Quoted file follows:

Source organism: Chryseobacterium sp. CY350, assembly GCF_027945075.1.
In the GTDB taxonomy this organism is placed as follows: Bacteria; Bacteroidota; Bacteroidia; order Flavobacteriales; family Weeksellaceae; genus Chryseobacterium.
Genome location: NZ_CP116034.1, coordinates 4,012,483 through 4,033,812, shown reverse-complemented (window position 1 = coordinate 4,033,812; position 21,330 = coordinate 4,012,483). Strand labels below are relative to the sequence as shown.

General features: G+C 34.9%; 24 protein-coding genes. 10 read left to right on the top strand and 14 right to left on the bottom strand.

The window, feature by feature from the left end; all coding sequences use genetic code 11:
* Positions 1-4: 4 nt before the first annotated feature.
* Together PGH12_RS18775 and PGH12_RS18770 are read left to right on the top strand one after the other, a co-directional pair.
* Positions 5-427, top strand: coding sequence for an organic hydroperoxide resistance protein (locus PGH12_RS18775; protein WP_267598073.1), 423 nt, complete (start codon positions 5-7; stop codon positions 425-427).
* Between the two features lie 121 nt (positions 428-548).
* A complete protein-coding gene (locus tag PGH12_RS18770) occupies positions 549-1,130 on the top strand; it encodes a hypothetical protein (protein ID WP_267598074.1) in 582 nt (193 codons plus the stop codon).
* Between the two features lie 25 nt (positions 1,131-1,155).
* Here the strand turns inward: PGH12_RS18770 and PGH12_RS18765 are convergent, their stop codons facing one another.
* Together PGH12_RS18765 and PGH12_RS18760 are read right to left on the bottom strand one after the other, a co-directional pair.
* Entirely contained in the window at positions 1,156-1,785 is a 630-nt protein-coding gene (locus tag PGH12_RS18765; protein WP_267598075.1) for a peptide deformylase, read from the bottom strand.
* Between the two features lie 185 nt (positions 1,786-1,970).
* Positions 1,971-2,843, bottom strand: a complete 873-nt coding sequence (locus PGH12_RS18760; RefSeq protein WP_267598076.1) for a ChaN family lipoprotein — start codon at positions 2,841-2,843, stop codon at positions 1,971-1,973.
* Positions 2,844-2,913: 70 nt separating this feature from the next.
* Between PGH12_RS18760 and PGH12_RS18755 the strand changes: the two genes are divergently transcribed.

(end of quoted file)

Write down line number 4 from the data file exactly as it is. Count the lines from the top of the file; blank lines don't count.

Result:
General features: G+C 34.9%; 24 protein-coding genes. 10 read left to right on the top strand and 14 right to left on the bottom strand.